Removing and Installing Port Adapters
This chapter describes how to remove the PA-4R-DTR from supported platforms and also how to install a new or replacement port adapter. This chapter contains the following sections:
•Handling Port Adapters
•Online Insertion and Removal
•Warnings and Cautions
•Port Adapter Removal and Installation
•Connecting a PA-4R-DTR Interface Cable
Each port adapter circuit board is mounted to a metal carrier and is sensitive to electrostatic discharge (ESD) damage.
Note When a port adapter slot is not in use, a blank port adapter must fill the empty slot to allow the router or switch to conform to electromagnetic interference (EMI) emissions requirements and to allow proper airflow across the port adapters. If you plan to install a new port adapter in a slot that is not in use, you must first remove the blank port adapter.
When powering off the router, wait a minimum of 30 seconds before powering it on again.
Handling Port Adapters
Always handle the port adapter by the carrier edges and handle; never touch the port adapter components or connector pins. (See
Figure 3-1 Handling a Port Adapter
Online Insertion and Removal
Several platforms support online insertion and removal (OIR) of port adapters; therefore, you do not have to power down routers when removing and replacing a PA-4R-DTR in Cisco 7100 series routers and Cisco 7200 series routers.
Although the VIP2 supports online insertion and removal, individual port adapters do not. To replace port adapters, you must first remove the VIP2 from the chassis and then install or replace port adapters as required. If a blank port adapter is installed on the VIP2 on which you want to install a new port adapter, you must first remove the VIP2 from the chassis and then remove the blank port adapter.
To prevent system problems, do not remove port adapters from the VIP2 motherboard or attempt to install other port adapters on the motherboard when the system is operating. To install or replace port adapters, first remove the VIP2 from its interface processor slot.
It is wise to gracefully shut down the system before removing a port adapter that has active traffic moving through it. Removing a module while traffic is flowing through the ports can cause system disruption. Once the module is inserted, the ports can be brought back up.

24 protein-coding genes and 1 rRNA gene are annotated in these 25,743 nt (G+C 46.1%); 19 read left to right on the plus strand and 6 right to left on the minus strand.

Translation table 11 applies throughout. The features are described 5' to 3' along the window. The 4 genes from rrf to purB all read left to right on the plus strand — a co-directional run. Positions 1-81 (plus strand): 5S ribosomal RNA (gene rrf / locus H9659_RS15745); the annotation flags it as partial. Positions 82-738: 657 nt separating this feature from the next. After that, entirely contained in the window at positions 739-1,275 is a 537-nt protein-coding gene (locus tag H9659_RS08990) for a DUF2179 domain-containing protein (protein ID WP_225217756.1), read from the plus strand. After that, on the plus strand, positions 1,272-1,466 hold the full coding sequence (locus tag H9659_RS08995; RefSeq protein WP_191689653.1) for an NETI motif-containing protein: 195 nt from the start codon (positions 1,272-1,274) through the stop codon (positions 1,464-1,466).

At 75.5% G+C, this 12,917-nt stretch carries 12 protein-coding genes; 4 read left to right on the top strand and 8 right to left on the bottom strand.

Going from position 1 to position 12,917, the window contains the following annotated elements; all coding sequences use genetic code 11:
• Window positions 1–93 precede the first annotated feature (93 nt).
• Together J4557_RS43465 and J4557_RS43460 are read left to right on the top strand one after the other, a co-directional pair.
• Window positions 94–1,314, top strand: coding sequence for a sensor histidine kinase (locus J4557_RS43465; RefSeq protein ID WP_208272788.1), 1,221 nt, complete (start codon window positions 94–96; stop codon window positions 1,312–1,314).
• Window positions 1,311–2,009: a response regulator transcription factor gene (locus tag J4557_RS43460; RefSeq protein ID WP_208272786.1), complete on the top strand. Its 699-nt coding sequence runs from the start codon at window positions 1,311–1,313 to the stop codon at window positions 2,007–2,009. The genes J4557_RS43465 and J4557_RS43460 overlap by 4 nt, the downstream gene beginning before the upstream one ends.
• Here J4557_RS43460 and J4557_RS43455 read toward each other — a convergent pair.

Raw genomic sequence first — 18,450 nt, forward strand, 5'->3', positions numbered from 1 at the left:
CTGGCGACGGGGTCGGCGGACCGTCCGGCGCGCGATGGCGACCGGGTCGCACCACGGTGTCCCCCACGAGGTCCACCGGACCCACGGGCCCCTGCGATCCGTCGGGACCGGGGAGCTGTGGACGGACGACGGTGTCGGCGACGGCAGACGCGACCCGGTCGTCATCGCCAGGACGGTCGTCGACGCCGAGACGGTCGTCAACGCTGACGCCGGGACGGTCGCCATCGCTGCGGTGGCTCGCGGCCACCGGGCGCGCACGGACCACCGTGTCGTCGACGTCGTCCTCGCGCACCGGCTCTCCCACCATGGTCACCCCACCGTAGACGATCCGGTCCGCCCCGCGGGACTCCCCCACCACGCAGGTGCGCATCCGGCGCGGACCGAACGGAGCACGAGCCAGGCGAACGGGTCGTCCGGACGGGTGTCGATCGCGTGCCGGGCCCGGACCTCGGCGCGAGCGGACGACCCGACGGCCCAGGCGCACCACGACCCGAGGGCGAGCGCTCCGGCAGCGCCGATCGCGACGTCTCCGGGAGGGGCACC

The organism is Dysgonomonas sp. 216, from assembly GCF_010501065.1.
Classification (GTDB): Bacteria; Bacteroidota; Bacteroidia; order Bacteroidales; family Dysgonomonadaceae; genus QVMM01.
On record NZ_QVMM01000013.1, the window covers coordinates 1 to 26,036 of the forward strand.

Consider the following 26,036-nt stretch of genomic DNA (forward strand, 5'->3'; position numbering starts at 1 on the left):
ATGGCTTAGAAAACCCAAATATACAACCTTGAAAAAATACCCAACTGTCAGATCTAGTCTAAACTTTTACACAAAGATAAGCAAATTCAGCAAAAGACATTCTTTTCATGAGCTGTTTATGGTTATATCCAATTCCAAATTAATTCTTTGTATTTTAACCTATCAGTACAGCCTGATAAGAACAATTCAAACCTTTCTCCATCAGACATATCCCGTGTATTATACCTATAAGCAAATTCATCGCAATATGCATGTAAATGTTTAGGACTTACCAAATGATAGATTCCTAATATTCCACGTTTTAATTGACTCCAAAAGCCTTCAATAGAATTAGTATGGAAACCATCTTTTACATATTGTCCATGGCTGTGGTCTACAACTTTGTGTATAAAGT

Note As you disengage the module from the router or switch, online insertion and removal (OIR) administratively shuts down all active interfaces in the module.
OIR allows you to install and replace modules while the router is operating; you do not need to notify the software or shut down the system power, although you should not run traffic through the module you are removing while it is being removed. OIR is a method that is seamless to end users on the network, maintains all routing information, and preserves sessions.
The following is a functional description of OIR for background information only; for specific procedures for installing and replacing a module in a supported platform, refer to the "Port Adapter Removal and Installation" section.
Each module has a bus connector that connects it to the router. The connector has a set of tiered pins in three lengths that send specific signals to the system as they make contact with the module. The system assesses the signals it receives and the order in which it receives them to determine if a module is being removed from or introduced to the system. From these signals, the system determines whether to reinitialize a new interface or to shut down a disconnected interface.
Specifically, when you insert a module, the longest pins make contact with the module first, and the shortest pins make contact last. The system recognizes the signals and the sequence in which it receives them.
When you remove or insert a module, the pins send signals to notify the system of changes. The router then perfoms the following procedure:
1. Rapidly scans the system for configuration changes.